Your foods needs care; you put perishables in the fridge, keep foodstuffs away from direct heat and light. If you don’t, you know it will go rancid, rotten, sour…Bad and you don’t want that because you know it will affect your health. If you find that something just doesn’t go bad, you know it is full of chemicals and should probably not be eaten at all. Think about the milk that will last for 6 months in room temperature, or the baked goods you forgot in the cupboard and on finding it 1 year later it looked exactly the same?
Jump to skin-care: We feed our skin exactly as we feed our bodies; with nutrients that will sustain the cells and keep them healthy. What kind of care do we take of our skin care products? Truth is, none at all. They are carried in bags during long hot sunny days, left with the lid off, are exposed to direct light and heat. They are expected to be inert, have no reaction at all and constantly stay exactly the same – sometimes for years. Look, texture, scent…It never changes. FAIL! Something that never changes no matter what you expose it to is DEAD or filled with such an amount of chemicals that it will probably do you harm. At best, it will do nothing at all.
There is a rave for natural skin care products; real fats and herbal extracts, preferably organic and sustainable. We want the REAL THING and lobby against chemicals. “Parabens will give you cancer, petroleum chemicals are dangerous and non-sustainable, animal fat is disgusting…” Different bodies are creating lists upon lists on what is not allowed in skin care, which is as it should be.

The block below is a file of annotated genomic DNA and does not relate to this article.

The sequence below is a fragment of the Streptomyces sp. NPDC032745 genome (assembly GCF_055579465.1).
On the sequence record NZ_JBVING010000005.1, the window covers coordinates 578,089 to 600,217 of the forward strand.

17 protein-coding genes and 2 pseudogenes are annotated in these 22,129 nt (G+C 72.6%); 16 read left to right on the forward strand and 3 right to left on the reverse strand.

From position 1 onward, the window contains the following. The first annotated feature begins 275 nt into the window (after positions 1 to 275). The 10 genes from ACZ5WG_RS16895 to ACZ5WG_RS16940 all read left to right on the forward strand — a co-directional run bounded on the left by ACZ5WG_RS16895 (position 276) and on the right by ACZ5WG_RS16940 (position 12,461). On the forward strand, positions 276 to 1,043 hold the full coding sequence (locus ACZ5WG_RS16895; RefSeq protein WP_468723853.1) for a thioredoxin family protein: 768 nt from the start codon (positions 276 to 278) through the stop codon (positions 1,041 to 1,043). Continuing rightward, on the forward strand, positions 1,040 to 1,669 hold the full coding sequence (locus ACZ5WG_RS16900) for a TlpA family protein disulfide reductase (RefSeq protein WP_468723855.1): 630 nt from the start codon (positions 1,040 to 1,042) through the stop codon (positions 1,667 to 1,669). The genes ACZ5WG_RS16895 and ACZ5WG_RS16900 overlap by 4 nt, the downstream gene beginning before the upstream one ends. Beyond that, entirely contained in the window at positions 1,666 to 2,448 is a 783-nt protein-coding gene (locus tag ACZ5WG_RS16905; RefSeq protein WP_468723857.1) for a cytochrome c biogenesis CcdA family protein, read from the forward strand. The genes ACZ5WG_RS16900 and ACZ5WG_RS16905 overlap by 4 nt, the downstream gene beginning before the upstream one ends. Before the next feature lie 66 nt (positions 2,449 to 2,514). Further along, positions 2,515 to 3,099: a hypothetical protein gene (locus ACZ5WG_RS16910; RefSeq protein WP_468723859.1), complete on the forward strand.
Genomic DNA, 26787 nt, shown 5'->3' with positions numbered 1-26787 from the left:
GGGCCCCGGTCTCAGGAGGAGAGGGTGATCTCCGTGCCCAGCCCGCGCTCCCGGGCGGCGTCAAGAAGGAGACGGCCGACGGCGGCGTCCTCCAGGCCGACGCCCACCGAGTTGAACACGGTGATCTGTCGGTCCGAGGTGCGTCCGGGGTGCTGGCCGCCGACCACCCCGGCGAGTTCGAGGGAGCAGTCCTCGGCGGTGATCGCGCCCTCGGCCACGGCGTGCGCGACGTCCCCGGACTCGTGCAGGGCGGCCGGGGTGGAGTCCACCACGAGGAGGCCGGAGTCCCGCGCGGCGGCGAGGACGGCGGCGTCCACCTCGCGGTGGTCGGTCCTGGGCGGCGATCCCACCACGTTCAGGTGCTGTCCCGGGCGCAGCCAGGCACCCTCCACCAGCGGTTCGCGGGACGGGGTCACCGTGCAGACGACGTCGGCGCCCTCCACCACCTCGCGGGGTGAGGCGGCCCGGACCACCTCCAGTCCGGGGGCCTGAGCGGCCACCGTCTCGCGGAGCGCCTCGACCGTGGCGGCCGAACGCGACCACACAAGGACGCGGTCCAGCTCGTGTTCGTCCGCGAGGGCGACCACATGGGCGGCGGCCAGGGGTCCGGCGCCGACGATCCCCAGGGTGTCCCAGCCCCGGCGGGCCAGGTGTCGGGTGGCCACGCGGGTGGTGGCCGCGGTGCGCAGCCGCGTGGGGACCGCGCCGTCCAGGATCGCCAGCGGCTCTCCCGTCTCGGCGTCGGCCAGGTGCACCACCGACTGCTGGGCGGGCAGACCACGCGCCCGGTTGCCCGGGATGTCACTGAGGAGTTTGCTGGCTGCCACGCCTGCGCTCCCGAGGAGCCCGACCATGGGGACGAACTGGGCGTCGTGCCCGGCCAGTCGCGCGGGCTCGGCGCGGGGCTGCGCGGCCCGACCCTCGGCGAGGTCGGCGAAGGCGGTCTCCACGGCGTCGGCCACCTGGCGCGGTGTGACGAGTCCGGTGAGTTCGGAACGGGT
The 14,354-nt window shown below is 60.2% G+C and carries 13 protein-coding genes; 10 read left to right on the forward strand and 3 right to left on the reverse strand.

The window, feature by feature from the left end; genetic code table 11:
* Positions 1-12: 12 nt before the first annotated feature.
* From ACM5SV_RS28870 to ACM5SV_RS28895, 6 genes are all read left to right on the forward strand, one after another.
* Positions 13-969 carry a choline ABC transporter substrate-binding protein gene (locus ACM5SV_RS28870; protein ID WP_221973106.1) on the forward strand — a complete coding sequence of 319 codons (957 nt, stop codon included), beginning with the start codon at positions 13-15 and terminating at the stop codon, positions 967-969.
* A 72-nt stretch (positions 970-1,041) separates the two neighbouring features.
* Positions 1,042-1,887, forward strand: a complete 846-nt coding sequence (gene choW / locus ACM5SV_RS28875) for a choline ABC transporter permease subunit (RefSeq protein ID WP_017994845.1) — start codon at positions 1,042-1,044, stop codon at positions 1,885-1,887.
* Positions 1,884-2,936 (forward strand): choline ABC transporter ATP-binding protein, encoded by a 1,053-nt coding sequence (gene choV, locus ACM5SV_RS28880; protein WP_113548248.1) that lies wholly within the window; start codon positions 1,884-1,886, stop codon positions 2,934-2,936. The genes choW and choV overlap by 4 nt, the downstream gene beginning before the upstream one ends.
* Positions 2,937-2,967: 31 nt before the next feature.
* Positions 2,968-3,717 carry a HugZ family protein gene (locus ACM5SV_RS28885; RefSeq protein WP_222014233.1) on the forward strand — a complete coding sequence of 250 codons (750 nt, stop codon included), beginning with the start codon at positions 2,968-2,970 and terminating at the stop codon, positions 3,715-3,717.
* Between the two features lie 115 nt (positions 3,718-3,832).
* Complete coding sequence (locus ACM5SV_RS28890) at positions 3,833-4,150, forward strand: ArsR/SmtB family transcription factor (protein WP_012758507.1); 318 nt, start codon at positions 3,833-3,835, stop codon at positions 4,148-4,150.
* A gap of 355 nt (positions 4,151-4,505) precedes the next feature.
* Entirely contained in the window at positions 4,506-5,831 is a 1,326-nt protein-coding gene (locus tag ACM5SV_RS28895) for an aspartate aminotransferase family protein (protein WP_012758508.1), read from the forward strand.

BUT, if you want all that yummy, natural, nutritious stuff, you need to care for it: Fats melt and go rancid in heat and light, herbal extracts deteriorate. If it is alive and vibrant, it is susceptible to deterioration. Take care of your products; put the cap on, keep it away from heat and light, store it cool and dark. A natural product has about 6 months lifespan in your bathroom cupboard, 12 months if stored cool and dark.
And trust me; if it doesn’t go bad when kept in bad conditions, it is not natural. Think of milk, butter and fruit…
The price of an essential oil depends on many things: How large the yield is, how easily (or not) harvested a plant is and how much essential oil it yields. Another thing to keep in mind is how the essential oil is stored in a plant: The plant contains “capsules” where the essential oil is stored, when the “capsule” is broken the oil is released into the atmosphere. Essential oils are volatile, that means they fly. This is what happens when you rub, for example, a mint-leaf between your fingers; you break the “capsules”, thereby releasing the essential oil which you can smell on your fingers. When harvesting plants for essential oil you need to be very careful not to crush the plant, since the essential oil is then gone.